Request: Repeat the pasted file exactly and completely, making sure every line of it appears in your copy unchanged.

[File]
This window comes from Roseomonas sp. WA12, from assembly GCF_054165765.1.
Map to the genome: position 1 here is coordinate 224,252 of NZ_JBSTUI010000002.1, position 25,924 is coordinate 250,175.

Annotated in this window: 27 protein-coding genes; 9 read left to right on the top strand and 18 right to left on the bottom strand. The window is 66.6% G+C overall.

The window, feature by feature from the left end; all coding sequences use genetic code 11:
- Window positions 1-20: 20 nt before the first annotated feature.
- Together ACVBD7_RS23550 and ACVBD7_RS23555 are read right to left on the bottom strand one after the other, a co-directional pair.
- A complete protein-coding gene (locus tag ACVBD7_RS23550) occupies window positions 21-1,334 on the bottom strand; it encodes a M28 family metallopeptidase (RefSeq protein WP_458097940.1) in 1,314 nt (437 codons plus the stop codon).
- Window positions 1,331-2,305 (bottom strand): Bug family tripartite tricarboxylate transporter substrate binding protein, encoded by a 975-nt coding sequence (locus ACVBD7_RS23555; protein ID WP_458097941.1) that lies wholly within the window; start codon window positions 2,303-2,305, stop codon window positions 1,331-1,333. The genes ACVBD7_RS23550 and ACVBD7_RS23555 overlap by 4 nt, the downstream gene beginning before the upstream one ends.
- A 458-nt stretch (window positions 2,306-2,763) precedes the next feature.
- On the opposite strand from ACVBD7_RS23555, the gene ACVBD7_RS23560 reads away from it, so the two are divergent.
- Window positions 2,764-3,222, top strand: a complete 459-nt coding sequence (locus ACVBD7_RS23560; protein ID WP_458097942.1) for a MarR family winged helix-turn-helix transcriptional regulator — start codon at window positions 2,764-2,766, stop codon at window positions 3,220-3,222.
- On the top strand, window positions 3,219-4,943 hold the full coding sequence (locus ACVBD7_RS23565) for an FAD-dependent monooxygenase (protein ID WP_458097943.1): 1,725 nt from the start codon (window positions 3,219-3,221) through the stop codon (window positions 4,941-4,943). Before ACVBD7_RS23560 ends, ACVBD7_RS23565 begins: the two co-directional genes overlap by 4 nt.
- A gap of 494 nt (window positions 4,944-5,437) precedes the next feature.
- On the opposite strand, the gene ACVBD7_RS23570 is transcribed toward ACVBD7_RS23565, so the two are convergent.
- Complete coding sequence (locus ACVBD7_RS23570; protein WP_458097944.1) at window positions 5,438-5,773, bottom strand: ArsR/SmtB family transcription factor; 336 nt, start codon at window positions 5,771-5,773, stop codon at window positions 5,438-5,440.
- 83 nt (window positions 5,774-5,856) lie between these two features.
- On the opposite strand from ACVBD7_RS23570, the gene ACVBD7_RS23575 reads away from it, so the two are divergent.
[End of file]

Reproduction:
This window comes from Roseomonas sp. WA12, from assembly GCF_054165765.1.
Map to the genome: position 1 here is coordinate 224,252 of NZ_JBSTUI010000002.1, position 25,924 is coordinate 250,175.

Annotated in this window: 27 protein-coding genes; 9 read left to right on the top strand and 18 right to left on the bottom strand. The window is 66.6% G+C overall.

The window, feature by feature from the left end; all coding sequences use genetic code 11:
- Window positions 1-20: 20 nt before the first annotated feature.
- Together ACVBD7_RS23550 and ACVBD7_RS23555 are read right to left on the bottom strand one after the other, a co-directional pair.
- A complete protein-coding gene (locus tag ACVBD7_RS23550) occupies window positions 21-1,334 on the bottom strand; it encodes a M28 family metallopeptidase (RefSeq protein WP_458097940.1) in 1,314 nt (437 codons plus the stop codon).
- Window positions 1,331-2,305 (bottom strand): Bug family tripartite tricarboxylate transporter substrate binding protein, encoded by a 975-nt coding sequence (locus ACVBD7_RS23555; protein ID WP_458097941.1) that lies wholly within the window; start codon window positions 2,303-2,305, stop codon window positions 1,331-1,333. The genes ACVBD7_RS23550 and ACVBD7_RS23555 overlap by 4 nt, the downstream gene beginning before the upstream one ends.
- A 458-nt stretch (window positions 2,306-2,763) precedes the next feature.
- On the opposite strand from ACVBD7_RS23555, the gene ACVBD7_RS23560 reads away from it, so the two are divergent.
- Window positions 2,764-3,222, top strand: a complete 459-nt coding sequence (locus ACVBD7_RS23560; protein ID WP_458097942.1) for a MarR family winged helix-turn-helix transcriptional regulator — start codon at window positions 2,764-2,766, stop codon at window positions 3,220-3,222.
- On the top strand, window positions 3,219-4,943 hold the full coding sequence (locus ACVBD7_RS23565) for an FAD-dependent monooxygenase (protein ID WP_458097943.1): 1,725 nt from the start codon (window positions 3,219-3,221) through the stop codon (window positions 4,941-4,943). Before ACVBD7_RS23560 ends, ACVBD7_RS23565 begins: the two co-directional genes overlap by 4 nt.
- A gap of 494 nt (window positions 4,944-5,437) precedes the next feature.
- On the opposite strand, the gene ACVBD7_RS23570 is transcribed toward ACVBD7_RS23565, so the two are convergent.
- Complete coding sequence (locus ACVBD7_RS23570; protein WP_458097944.1) at window positions 5,438-5,773, bottom strand: ArsR/SmtB family transcription factor; 336 nt, start codon at window positions 5,771-5,773, stop codon at window positions 5,438-5,440.
- 83 nt (window positions 5,774-5,856) lie between these two features.
- On the opposite strand from ACVBD7_RS23570, the gene ACVBD7_RS23575 reads away from it, so the two are divergent.